By day, I'm a domestic violence prosecutor. By night, I read romance to restore my faith in love, relationships, and humanity in general.
It took me a long while to get into this book, and more particularly, a long while to warm up the hero, Harry Fitzroy. (As the surname suggests, Harry is the great-great-great-grandson of a royal bastard.) He comes to the country intending to propose to the beautiful and flighty Lady Julia, but badly injures his leg when she spooks his horse. Julia is too shallow to imagine life with an invalid husband, so she hightails it back to London to find a new beau, leaving Harry to recover in the capable care of her plain and retiring younger sister, Gus. (Yes, Gus. I do get tired of reading historical romances where the main characters always have froufy names like Sebastian and Isabella, so in some ways more down-to-earth, period appropriate names like Harry and Augusta are refreshing… but Gus is pushing the envelope. Gus isn't fun and flirty, and it really isn't sexy, IMO.)
Harry's sense of entitlement really put me off at first. I'm sure duke's sons probably are extremely entitled, and it was part of the plot that Harry start off as a bit of a prat and evolve into a better person, but if his transformation had taken any longer than it did I probably would have given this book up as a bad job and DNF'd it. Initially, he has no notice or care for how much effort it requires Gus and the household staff to cater to his whims. His self-absorbed cluelessness strongly reminded me of a girl I met in college: she came from a family of unimaginable (to me) wealth, and she had absolutely no sense of how to do the most basic housekeeping tasks, and seemingly no understanding that if she did not do these things herself, others would have to do them for her. She would eat an apple and put the core down on the nearest flat surface, rather than finding a trash can. She'd finish her meals and leave all her dishes at the table, evidently never noticing that everyone else bussed their own. And since it was her classmates (myself and other work study grunts) who cleaned up these messes, she found herself the focus of a great deal of resentment from her peers, which she didn't seem to understand. Similarly, Harry invited musicians and tradesman from London to come and entertain and serve him in the country, and never mentioned their impending arrival to Gus, insensitive to the fact that she had to scramble to prepare meals and rooms and arrange for the comfort of these unanticipated guests.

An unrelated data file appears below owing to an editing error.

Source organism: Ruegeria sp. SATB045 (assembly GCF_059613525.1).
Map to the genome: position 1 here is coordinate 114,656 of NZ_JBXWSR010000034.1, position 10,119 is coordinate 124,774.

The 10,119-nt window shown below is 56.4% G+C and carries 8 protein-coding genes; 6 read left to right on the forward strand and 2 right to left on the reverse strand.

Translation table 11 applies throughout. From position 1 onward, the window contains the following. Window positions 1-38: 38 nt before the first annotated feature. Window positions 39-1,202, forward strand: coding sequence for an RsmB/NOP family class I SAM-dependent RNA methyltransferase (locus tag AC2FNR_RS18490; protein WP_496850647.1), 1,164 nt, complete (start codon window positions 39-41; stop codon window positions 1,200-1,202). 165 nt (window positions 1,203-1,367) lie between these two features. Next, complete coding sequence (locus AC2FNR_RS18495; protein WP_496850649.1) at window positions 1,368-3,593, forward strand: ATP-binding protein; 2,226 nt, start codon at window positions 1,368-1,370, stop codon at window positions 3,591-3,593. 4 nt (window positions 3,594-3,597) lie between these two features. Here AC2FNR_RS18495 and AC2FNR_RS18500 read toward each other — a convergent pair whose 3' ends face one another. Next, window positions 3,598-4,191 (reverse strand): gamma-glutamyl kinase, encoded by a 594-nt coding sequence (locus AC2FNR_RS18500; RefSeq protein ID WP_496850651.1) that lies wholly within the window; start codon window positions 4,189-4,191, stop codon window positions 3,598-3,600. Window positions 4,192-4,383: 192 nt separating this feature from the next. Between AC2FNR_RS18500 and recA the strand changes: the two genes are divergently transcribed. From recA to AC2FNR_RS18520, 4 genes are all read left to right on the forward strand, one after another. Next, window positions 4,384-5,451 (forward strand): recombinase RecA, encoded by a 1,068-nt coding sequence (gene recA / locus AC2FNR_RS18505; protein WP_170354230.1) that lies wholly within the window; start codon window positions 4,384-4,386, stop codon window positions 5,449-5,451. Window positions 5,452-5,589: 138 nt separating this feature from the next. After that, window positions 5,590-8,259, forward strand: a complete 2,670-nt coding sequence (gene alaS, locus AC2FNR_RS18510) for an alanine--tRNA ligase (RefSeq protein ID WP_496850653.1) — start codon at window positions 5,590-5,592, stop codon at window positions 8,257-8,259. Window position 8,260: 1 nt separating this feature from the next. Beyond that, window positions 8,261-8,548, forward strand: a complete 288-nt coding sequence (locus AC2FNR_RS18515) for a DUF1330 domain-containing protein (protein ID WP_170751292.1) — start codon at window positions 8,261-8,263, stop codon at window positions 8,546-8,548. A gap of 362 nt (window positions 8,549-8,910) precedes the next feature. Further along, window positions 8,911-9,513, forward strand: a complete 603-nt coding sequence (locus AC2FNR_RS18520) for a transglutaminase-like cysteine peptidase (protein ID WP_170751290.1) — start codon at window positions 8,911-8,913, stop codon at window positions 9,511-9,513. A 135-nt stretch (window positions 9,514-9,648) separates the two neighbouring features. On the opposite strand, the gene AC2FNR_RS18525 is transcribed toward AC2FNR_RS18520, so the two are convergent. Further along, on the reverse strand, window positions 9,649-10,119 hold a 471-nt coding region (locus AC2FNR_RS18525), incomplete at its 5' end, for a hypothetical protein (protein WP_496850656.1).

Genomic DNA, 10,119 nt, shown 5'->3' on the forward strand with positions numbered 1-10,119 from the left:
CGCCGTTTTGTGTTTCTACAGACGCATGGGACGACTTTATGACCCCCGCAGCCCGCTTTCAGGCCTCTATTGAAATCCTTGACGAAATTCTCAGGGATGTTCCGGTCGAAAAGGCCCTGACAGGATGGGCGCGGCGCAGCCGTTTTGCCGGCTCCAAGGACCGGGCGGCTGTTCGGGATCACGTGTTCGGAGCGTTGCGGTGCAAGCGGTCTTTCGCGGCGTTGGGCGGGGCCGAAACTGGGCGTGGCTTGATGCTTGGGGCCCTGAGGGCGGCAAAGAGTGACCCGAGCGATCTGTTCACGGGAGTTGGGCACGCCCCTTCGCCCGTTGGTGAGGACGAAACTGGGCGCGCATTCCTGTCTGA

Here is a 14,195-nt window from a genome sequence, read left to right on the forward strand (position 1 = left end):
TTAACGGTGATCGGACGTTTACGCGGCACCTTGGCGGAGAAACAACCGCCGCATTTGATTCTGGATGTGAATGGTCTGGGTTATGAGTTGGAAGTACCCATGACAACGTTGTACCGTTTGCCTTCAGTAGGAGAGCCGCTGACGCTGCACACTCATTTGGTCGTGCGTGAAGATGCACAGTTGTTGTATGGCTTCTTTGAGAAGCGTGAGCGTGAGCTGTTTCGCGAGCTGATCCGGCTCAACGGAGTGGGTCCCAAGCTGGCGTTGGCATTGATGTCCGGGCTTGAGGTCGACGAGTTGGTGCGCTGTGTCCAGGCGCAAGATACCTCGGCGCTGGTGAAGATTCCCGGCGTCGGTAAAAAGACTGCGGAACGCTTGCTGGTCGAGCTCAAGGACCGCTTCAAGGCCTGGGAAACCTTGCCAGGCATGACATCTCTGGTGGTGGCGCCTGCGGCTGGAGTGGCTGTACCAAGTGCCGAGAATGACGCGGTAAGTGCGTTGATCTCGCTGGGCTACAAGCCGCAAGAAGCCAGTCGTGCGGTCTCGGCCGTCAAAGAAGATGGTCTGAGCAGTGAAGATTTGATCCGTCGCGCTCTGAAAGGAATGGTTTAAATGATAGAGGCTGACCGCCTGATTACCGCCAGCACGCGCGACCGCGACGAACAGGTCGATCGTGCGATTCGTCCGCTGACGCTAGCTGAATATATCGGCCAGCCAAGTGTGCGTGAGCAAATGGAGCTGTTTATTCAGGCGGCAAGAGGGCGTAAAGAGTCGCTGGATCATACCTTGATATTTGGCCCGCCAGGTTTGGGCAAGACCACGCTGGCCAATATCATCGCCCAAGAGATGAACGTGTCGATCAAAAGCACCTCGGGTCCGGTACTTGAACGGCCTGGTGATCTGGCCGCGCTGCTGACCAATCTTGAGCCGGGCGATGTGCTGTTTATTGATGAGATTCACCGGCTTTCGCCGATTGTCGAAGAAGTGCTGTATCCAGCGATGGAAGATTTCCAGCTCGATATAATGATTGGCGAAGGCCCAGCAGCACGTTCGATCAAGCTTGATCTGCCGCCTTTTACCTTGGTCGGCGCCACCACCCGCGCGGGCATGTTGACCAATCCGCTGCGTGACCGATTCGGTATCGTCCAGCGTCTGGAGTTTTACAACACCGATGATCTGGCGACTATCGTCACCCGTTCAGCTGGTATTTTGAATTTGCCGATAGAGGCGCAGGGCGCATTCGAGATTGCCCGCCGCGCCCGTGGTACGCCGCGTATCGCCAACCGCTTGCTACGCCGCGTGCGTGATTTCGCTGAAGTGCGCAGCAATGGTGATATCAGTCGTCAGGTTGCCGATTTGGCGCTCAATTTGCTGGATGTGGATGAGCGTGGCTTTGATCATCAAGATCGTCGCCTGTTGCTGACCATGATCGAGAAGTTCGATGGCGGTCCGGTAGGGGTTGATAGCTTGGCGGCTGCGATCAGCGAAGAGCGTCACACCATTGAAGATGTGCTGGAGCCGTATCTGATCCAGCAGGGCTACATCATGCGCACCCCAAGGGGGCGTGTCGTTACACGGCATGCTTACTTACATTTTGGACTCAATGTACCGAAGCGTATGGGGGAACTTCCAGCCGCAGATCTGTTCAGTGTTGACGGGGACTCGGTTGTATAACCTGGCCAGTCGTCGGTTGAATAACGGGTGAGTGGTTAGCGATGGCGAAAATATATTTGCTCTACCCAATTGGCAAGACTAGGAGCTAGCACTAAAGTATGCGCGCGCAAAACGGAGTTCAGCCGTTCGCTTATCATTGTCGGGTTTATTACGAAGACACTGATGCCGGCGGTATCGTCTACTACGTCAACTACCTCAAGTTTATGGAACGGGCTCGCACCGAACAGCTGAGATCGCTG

However, as his health improved, so did Harry's humanity, such that in the end, this was a sweet, believable romance. I could see what both Harry and Gus saw in the other, and it was more than just physical attraction or the emotional intensity of Harry's ordeal. They supported each other, communicated honestly, and each brought out the best in the other: Gus encouraged Harry to work on his recovery and to shrug off the cruel derision of society when he must walk with a cane, and Harry gave Gus the confidence to take on her new role as Countess and future duchess and move about in London society for the first time in her life. For these reasons, I have a lot more faith in this couple's happy ever after than I do in a lot of romance novels, because we see the strong, lasting foundations of their marriage rather than just the whirlwind infatuation of courtship.
I also found the treatment of the servants in this book to be refreshing. So often in historical romance, servants are wallpaper -- ubiquitous but intentionally unobtrusive. Here, Isabella Bradford develops the characters of Gus's lady's maid, Mary, and Harry's valet, Tewkes, so that we have a real sense of the relationship that they have with their employers. At several points early in the romance, Tewkes dares to show his disapproval of the liberties Harry is taking with the unprotected Gus, whose father has gone with Julia to London (wrongly figuring that Julia's virtue is the one most in need of safeguarding). Tewkes points out to Harry the risk to her reputation, and Harry takes this warning to heart rather than dismissing it as meddlesome interference by a subordinate. Likewise, Mary keeps Gus apprised of gossip both of the servants and of their aristocratic guests, thereby enabling Gus to be a more efficient manager of her household and also giving her information she needs to be a more supportive partner to Harry.
I didn't love this book, but I'm glad I stayed with it despite my initial dislike of Harry and an occasionally dragging plot: in the end, the central romance was sweet and authentic, and a little bit different from the typical English historical.
***ARC provided by NetGalley in exchange for an honest review.***